Describing herself as a very “right-brained” person with a passion for creativity, her parents enrolled her in classes at the Art Institute of Boston.
“It was sort of a hole in the wall place when I took classes there, but it gave me an outlet to express myself,” Muller said.
Her art is a part of her life, but it is not the only thing.
Until recently, she and her husband provided foster care for medically fragile children. They have six children, two of whom are theirs biologically. The others are adopted through the foster care program.
The Mullers also support missionaries and their work. They coordinate a program that provides missionaries with a car while visiting in this area of Kentucky.
But art is an important aspect of her life, one that is more than just a hobby or a means to simply pass the time.
She has only been working in paper mosaics since about 2010. Before then, she worked in other types of media such as pastels, oil painting and papier-mache.
She was inspired to experiment in paper mosaics when she saw a California artist’s work during the 2010 World Equestrian Games at the Kentucky Horse Park.
“I knew instantly that I wanted to try this. Magazine paper offers an interesting and vivid pallette of colors in which to work,” she said.
Not certain if she wanted to commit her first work to an expensive canvas, her first piece, a portrait of her husband and grandson, was put together directly on a blank wall in her home in Kelat.
Pleased with the outcome, she went on to create several other works, each a bit different and presenting a new set of challenges, Muller said.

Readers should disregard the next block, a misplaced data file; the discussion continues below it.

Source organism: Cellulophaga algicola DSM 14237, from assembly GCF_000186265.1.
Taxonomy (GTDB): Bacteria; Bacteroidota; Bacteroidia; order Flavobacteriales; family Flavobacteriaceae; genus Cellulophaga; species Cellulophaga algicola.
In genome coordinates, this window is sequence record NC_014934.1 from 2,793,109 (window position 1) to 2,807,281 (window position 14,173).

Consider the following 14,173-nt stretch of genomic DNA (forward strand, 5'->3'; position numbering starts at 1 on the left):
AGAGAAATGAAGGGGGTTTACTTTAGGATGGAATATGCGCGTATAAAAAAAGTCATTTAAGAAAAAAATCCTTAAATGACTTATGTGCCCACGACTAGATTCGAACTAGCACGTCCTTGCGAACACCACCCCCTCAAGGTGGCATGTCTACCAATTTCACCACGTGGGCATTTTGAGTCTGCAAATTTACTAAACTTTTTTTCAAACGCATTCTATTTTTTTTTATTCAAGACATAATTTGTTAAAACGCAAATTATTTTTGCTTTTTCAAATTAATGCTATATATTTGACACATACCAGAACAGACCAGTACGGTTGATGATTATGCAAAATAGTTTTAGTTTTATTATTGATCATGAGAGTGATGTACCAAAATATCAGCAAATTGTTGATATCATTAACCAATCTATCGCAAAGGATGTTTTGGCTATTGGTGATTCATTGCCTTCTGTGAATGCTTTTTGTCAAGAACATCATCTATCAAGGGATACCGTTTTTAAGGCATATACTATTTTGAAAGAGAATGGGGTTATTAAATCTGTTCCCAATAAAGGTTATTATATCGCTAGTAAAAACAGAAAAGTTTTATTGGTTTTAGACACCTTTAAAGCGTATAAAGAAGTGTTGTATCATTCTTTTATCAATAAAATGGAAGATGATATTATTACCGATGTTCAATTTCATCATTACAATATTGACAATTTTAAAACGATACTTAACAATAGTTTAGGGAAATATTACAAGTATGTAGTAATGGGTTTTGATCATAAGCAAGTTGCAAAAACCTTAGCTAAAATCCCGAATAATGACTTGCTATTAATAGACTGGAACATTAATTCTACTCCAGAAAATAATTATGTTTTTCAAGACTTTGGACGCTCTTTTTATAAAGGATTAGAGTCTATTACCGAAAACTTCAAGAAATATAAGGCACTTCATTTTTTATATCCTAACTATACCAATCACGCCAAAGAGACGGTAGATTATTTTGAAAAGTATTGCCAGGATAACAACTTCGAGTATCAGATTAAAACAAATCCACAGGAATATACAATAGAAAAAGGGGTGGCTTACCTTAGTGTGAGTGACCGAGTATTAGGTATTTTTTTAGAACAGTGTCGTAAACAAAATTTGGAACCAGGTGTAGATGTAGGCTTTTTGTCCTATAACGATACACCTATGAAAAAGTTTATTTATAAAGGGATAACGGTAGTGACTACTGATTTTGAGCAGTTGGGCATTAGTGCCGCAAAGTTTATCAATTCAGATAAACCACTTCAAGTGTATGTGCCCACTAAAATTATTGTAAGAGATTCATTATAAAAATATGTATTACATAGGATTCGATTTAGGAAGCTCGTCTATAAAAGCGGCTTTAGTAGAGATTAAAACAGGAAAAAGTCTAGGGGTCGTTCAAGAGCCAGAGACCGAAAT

Most people are familiar with her larger portraits: the white horse, the elephant, the swans, the lion’s heads. They are titled according to lines of poetry that have inspired her, she said.
But some of her most accomplished pieces are these smaller pieces. One of them, a 5-inch by 5-inch portrait of an owl, was a painstaking process. She used an exacto knife to cut fine pieces of paper to capture details in the feathers, beak, and facial expression.
She received compliments from friends and family on her mosaics. However, it is another thing to receive artistic validation from others.
Muller got that validation when she donated a small horse portrait for an auction in support of Horse-Aid, an organization dedicated to providing shelter for aging and retired horses.
She didn’t anticipate it would bring much to the organization, but every little bit helps, she said.
At the Fasig-Tipton auction, Muller was stunned to find out that the portrait  was bought for $3,000 in fairly competitive bidding. She was delighted that her work had brought support to a cause she cared about. It was also some personal validation for her work in this medium.
“My husband [Tom] is incredibly patient with me when I work on these mosaics. There is just tons of paper pieces everywhere in the house and kitchen,” she said.  “It’s no wonder I’ve been insanely in love with him for 37 years.”
Muller has no idea how long she will work in this medium. For the time being, it is presenting her some new creative challenges. But she knows herself and there will come a time when some new form of expression fires her imagination.